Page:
If you ask me, it's just that Facebook wanted to keep folks with a Quest off of PCVR and sell subpar and inferior games and apps on their own storefront.
  • greenswedd
    For the best wireless PCVR experience, please consider purchasing a standalone and decent Wi-Fi router that you simply plug in to your PC, and use that to exclusively connect your Quest with the Virtual Desktop app. The app has worked so much better for me than Meta's own solution.
  • Ragobi
    Absolutely a skill issue. Nobody builds a pc from "scratch". You were not IBM at the age of 12. I highly doubt you have much real experience with computers at all.
  • DarrinMU
    I was surprised to read this. I use PCVR, and it is my favorite way of playing. Yes, it was definitely a challenge in the beginning when I didn't know the whole router thing. That said, I got a Netgear Nighthawk router in my office and it works great with Oculus Sync. The load times are a little long, but the games work great except for the occasional crash. I've played Valheim, No Man's Sky, Skyrim, Legendary Tales and Half Life Alex. All work well even though my computer is a little sub par.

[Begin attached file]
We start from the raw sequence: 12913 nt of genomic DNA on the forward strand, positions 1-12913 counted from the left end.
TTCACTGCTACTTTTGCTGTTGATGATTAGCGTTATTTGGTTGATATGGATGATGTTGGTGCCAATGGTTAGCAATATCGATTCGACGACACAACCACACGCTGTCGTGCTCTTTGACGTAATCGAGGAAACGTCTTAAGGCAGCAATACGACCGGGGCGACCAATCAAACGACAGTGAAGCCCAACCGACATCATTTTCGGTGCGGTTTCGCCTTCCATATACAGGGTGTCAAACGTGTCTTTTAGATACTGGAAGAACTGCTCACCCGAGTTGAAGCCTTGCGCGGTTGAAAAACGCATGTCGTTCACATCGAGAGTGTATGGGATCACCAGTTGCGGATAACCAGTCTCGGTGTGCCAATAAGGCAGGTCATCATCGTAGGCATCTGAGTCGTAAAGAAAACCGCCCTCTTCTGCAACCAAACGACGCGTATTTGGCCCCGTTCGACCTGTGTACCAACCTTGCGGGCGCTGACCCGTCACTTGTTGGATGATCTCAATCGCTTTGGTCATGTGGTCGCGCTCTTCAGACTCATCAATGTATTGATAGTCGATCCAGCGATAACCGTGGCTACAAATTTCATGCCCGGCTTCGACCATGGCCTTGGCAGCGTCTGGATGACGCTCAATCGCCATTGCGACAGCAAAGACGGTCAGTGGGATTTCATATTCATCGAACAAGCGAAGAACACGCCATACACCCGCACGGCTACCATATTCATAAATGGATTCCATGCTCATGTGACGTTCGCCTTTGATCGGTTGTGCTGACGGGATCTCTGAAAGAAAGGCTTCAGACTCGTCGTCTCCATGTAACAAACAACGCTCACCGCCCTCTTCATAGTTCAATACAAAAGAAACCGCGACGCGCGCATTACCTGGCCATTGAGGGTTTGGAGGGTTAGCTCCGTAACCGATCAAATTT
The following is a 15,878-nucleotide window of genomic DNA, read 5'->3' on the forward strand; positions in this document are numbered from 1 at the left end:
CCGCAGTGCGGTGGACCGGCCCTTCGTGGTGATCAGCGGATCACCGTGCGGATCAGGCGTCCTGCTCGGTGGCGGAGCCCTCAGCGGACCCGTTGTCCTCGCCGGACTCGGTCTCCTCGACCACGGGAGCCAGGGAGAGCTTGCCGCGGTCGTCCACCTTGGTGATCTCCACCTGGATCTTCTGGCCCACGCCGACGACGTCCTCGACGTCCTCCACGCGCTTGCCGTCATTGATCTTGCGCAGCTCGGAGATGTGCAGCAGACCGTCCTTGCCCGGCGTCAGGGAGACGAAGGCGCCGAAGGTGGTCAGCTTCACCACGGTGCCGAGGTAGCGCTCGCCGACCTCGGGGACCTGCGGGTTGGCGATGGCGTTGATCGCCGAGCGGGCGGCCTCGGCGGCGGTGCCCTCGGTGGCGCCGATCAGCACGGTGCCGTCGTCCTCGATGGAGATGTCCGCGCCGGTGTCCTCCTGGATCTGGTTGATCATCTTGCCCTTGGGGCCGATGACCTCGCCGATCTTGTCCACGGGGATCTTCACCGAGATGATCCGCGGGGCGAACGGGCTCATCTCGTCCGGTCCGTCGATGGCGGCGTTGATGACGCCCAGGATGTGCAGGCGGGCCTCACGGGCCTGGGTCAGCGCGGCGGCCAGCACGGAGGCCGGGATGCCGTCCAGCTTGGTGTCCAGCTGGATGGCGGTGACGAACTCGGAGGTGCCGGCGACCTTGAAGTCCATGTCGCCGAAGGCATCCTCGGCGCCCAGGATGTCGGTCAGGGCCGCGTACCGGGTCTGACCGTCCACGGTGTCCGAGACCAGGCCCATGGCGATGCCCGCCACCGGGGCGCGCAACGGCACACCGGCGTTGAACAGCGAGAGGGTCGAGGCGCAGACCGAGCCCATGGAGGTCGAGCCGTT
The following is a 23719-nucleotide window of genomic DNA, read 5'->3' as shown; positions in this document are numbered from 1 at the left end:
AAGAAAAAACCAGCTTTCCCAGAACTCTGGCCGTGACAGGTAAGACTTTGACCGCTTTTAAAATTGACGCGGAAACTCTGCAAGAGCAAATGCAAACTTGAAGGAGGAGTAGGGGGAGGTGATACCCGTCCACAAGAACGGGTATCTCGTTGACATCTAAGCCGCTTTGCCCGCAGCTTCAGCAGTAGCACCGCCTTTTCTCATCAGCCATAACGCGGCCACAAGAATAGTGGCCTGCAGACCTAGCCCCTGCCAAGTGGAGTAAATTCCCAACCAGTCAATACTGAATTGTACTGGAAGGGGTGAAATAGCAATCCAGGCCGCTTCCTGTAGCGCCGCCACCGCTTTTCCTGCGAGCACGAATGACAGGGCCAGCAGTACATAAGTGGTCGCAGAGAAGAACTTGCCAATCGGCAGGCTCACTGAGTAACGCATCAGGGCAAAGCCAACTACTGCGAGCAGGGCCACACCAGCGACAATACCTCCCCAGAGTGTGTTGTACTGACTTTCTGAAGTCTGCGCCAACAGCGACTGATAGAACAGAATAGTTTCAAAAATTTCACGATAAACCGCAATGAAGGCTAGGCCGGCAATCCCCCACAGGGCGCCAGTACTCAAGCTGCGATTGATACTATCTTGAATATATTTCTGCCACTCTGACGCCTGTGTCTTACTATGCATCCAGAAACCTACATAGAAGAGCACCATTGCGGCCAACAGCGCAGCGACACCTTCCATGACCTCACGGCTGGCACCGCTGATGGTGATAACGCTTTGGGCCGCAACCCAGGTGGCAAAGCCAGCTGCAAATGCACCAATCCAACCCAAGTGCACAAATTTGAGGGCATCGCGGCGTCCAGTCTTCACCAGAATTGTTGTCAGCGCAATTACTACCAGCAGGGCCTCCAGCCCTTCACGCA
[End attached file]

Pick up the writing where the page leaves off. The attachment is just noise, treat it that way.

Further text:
• itamargs
    Don't give up!
    I felt like you but than i discovered "Virtual Desktop"

    It's what meta quest link should have been.

    You need to install the client app on the quest and the streamer app on you PC. There are good tutorials on YouTube but for me its pretty much working out of the box.

    Quest link was a disaster for me but i found virtual desktop to be very stable.